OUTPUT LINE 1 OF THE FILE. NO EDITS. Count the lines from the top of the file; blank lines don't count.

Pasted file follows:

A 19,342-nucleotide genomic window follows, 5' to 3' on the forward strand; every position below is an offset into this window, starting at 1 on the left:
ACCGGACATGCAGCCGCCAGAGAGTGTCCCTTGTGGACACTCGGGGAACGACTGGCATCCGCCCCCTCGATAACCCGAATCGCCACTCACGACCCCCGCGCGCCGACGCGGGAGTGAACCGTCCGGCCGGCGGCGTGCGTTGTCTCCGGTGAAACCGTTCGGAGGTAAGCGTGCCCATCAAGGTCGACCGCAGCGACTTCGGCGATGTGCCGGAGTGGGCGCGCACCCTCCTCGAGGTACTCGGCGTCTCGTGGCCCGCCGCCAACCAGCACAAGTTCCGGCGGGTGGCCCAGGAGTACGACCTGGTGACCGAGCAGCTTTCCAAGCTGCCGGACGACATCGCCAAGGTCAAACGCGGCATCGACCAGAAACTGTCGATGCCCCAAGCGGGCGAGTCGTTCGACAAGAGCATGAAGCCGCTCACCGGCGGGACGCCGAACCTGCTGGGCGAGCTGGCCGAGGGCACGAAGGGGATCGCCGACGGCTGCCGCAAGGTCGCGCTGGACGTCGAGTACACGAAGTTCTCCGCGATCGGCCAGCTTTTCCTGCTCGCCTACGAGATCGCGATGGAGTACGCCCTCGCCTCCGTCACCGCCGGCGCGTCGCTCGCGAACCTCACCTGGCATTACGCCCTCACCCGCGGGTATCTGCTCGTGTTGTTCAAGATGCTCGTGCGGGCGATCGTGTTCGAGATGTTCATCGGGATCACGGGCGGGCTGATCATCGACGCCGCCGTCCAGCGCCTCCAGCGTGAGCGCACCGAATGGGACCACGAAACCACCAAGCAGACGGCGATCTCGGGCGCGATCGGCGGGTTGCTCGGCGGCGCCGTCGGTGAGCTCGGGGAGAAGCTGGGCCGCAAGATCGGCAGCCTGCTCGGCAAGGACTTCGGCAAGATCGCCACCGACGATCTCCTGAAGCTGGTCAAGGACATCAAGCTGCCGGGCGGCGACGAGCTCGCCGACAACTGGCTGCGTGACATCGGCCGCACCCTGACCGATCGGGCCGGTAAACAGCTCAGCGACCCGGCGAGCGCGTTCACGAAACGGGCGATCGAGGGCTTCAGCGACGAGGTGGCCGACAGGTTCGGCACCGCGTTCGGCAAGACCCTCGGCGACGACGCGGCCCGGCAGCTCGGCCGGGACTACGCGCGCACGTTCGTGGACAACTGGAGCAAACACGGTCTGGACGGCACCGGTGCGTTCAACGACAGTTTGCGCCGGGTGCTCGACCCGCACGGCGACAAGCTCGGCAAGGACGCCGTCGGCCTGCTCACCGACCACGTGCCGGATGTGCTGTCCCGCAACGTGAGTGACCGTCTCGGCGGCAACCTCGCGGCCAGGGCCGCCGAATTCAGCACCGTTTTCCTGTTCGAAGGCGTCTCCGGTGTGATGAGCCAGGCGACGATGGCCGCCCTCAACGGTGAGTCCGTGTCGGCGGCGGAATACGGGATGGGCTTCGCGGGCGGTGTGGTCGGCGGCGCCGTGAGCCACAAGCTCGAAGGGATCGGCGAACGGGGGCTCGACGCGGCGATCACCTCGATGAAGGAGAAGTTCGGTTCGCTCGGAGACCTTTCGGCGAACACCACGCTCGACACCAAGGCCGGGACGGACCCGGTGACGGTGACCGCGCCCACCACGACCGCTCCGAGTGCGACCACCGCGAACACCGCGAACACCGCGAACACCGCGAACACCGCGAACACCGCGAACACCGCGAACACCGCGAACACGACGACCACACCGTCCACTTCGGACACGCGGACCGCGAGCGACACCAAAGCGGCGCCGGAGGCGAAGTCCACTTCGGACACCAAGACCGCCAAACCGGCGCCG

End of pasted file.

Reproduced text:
A 19,342-nucleotide genomic window follows, 5' to 3' on the forward strand; every position below is an offset into this window, starting at 1 on the left: